Objective: This research examined the effectiveness of a weight loss diet incorporating high protein pasta and breakfast cereal products as compared to a weight loss diet using conventional versions of gluten-free pasta and breakfast cereal.
Design: In a 6-week parallel-arm food trial (representing the first phase of a 12-week cross-over trial), 26 overweight and obese (Mean BMI 43.1 ± 12.4 kg/m²) participants, free of related comorbidities, were randomly assigned to the Zone diet (~29% energy intake from protein) or a control diet (~9% energy from protein). Participants were included in the trial if they satisfied the criteria for elevated risk for metabolic syndrome (top half of the TG/HDL ratios of all who were tested). Participants were instructed to eat prepared meals (total of 7 cereal packets and 14 pasta meals weekly) that included patented food technologies for the Zone diet and commercially available gluten-free rice pasta and a conventional name brand boxed cereal for the control diet. Body composition was measured with a bioelectrical impedance scale at weeks 1, and 6. Food records and diet adherence were recorded daily by the participants.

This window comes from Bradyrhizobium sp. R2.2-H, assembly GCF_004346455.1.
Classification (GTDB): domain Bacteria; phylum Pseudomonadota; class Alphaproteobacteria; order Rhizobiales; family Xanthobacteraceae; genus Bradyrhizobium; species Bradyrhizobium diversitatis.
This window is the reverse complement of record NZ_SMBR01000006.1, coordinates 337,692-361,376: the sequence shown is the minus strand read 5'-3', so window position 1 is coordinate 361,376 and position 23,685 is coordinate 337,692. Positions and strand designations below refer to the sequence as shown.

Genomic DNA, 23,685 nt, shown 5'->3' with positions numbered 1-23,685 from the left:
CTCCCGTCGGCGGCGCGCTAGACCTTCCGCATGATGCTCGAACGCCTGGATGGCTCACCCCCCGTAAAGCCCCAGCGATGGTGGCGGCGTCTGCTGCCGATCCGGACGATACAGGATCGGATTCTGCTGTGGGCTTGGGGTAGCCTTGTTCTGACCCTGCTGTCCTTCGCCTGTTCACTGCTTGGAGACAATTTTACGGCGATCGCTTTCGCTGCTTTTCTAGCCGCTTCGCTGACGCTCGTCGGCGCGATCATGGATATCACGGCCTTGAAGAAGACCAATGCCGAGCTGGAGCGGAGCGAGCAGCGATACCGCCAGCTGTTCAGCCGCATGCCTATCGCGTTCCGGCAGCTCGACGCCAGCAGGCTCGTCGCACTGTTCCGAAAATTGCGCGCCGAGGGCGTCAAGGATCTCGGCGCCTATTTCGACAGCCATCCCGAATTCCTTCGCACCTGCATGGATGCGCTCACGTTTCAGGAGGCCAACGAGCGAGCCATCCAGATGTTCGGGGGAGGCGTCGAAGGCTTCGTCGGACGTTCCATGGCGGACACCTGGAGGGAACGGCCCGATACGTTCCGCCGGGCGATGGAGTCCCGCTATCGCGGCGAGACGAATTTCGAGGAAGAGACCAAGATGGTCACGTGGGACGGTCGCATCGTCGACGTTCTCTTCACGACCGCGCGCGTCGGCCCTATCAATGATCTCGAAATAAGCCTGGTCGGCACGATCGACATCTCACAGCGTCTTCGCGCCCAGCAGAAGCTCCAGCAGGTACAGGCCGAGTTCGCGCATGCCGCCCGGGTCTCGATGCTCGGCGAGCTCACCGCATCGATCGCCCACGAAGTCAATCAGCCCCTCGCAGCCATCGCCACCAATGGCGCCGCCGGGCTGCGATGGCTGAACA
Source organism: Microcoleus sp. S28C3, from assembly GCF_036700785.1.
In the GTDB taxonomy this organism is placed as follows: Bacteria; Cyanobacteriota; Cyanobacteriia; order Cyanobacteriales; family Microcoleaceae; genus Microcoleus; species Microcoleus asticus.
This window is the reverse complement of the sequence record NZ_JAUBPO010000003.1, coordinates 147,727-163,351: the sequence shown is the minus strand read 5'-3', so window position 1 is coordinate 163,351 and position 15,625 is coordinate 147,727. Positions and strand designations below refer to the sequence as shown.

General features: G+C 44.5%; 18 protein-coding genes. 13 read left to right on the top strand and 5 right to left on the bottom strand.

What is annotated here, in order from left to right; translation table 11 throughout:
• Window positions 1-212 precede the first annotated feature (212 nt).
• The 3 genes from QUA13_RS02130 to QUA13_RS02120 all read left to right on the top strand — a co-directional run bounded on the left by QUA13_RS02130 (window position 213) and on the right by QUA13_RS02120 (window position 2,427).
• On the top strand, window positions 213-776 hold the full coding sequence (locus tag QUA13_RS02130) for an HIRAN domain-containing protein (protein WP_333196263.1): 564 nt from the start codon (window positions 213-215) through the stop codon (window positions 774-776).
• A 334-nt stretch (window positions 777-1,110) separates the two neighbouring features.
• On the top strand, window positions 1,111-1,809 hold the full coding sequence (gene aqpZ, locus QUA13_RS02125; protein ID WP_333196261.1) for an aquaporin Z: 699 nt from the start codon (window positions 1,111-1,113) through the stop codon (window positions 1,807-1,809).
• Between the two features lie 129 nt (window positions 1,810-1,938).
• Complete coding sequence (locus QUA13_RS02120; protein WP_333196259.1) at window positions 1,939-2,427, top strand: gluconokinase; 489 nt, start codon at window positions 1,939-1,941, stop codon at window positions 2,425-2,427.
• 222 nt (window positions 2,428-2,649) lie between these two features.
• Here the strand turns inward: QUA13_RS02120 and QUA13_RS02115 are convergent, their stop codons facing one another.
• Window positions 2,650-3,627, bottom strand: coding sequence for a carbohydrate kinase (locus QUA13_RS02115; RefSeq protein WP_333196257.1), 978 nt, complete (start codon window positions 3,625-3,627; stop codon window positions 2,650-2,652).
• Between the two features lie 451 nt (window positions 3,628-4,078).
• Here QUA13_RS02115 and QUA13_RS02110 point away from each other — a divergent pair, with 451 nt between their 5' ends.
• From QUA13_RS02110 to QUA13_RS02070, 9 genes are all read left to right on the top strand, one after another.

Results: Both the Zone and control diets resulted in significant weight loss (-2.9 ± 3.1 kg vs. -2.7 ± 2.6 kg respectively) over time (p = 0.03) but not between groups (p = 0.96). Although not statistically significant, the Zone diet appears to have influenced more weight loss at trial weeks 3, 4, and 5 (p = 0.46) than the control diet. The change in FFM was significant (p = 0.02) between the Zone and control groups (1.4 ± 3.6 kg vs. -0.6 ± 1.5 kg respectively) at week-6. Study adherence did not differ significantly between diet groups (p = 0.53).
Conclusions: Energy-restricted diets are effective for short-term weight loss and high protein intake appears to promote protein sparing and preservation of FFM during weight loss. The macronutrient profile of the diet does not appear to influence calorie intake, but it does appear to influence the quality of weight loss. Other measures of body composition and overall health outcomes should be examined by future studies to appropriately identify the potential health effects between these diet types.
- James, Andrew (Author)
- Johnston, Carol (Thesis advisor)
- Mayol-Kreiser, Sandra (Committee member)
- Shepard, Christina (Committee member)
- Arizona State University (Publisher)
- 2015-08-17 11:55:56
- 2021-08-30 01:27:14
- 1 year 6 months ago